Report: Scalia cause of death to be ruled a heart attack

The Supreme Court Justice was pronounced dead over the phone, and the cause was determined based on his previous medical records.
By Stephen Feller  |  Feb. 14, 2016 at 6:29 PM
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MARFA, Texas, Feb. 14 (UPI) -- Supreme Court Justice Antonin Scalia's cause of death will be be officially listed as myocardial infarction, or heart attack, according to the Texas judge who declared him dead.

Presidio County Judge Cinderela Guevara told WFAA-TV that Scalia died in his sleep, and the cause of death was determined to be a heart attack based on conversations with his physicians about his health when he died.

Scalia was found dead in his suite at the Cibolo Creek Ranch at 1:52 P.M. on February 13, with officers calling Guevara because of justices of the peace in the county are out of town.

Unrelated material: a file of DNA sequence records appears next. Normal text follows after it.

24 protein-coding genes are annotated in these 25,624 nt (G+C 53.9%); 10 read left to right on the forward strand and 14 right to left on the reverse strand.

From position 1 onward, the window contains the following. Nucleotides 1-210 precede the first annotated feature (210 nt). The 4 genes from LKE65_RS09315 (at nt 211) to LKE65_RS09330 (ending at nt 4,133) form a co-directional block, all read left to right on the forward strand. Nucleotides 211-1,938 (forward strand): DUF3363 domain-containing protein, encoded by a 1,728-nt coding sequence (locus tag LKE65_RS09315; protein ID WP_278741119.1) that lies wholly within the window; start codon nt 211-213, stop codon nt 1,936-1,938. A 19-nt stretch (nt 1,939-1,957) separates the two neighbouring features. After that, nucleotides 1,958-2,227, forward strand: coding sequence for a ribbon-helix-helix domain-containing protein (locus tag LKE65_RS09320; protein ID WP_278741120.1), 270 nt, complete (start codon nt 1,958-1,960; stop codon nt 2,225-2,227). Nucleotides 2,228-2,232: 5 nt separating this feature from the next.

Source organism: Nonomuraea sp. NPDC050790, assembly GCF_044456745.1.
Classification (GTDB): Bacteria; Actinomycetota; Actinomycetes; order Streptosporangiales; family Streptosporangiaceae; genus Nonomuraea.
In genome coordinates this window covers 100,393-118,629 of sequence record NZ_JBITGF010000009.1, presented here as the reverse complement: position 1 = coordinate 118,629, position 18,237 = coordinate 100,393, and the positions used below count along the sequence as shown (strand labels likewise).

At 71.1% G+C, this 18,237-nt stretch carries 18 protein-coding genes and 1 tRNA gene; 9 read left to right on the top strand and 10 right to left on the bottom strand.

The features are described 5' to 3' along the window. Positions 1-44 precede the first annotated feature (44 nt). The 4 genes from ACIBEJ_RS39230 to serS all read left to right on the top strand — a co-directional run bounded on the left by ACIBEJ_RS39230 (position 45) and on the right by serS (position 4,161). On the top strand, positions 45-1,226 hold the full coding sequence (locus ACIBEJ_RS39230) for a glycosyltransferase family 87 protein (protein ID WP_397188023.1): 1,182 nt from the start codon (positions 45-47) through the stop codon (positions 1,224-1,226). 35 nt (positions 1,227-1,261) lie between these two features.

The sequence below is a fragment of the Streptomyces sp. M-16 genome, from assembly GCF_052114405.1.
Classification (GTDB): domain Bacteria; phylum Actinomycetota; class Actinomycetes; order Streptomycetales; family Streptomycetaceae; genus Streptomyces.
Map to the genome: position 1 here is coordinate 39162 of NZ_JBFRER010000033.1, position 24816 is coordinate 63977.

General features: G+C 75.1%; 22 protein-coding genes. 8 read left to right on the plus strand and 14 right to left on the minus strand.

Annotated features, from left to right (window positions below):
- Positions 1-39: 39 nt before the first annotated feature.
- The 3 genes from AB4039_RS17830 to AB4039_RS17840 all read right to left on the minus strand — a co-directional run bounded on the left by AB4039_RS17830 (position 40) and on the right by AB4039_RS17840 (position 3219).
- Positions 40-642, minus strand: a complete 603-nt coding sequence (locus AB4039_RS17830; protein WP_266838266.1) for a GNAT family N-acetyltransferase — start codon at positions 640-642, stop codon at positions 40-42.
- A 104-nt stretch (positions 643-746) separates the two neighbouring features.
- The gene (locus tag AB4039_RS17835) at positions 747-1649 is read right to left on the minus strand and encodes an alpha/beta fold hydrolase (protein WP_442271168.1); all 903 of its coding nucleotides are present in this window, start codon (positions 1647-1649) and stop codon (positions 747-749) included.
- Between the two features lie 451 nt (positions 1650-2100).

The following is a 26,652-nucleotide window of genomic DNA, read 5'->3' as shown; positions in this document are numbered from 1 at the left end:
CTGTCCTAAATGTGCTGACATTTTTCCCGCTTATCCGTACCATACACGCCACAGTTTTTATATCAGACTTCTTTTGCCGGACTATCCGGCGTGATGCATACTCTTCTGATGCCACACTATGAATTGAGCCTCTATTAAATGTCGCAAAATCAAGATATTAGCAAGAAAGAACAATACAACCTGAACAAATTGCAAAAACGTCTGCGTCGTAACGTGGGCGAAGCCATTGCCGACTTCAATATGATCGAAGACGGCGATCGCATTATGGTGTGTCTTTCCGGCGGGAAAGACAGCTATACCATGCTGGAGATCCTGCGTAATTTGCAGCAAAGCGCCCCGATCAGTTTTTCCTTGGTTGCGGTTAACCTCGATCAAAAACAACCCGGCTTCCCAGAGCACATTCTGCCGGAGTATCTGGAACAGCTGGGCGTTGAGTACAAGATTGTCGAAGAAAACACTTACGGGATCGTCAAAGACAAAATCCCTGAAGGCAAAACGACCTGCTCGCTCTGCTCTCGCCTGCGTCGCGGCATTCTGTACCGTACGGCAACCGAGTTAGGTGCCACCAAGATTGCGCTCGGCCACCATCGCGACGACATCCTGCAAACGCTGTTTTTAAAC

Scalia was found in his room, in his pajamas, after the concerned owner of the ranch, John Poindexter, checked on him after he did not come downstairs for breakfast.

"Everything was in perfect order. He was in his pajamas, peacefully, in bed," Poindexter told the Washington Post, adding Scalia's "behavior was entirely natural and normal" from the time he got to the ranch until he was last seen after dinner on February 12.

Guevara said she wanted to verify the details of how Scalia was found, as well as his medical condition, after being told she did not need to come to the ranch to see his body, but that police needed to verify whether an autopsy would be necessary.

"As part of my investigation one of the things I did ask the sheriff and the U.S. Marshal: 'Were there any signs of foul play?'" Guevara told WFAA. "And they said, 'Absolutely not.' At that time, I still wanted to be careful and asked them if [Scalia's] physician would call me."

Scalia had several chronic ailments, and had seen his doctor on Wednesday and Thursday before he died because of an MRI taken for a should injury.

Scalia's body was taken to the Sunset Funeral Home in El Paso and is under guard by six law enforcement officials, including United States marshals and Texas State Troopers. The justice's family did not request an autopsy, and the body is expected to prepared for the funeral and taken back to Washington, D.C., on Monday, the Washington Post reported.

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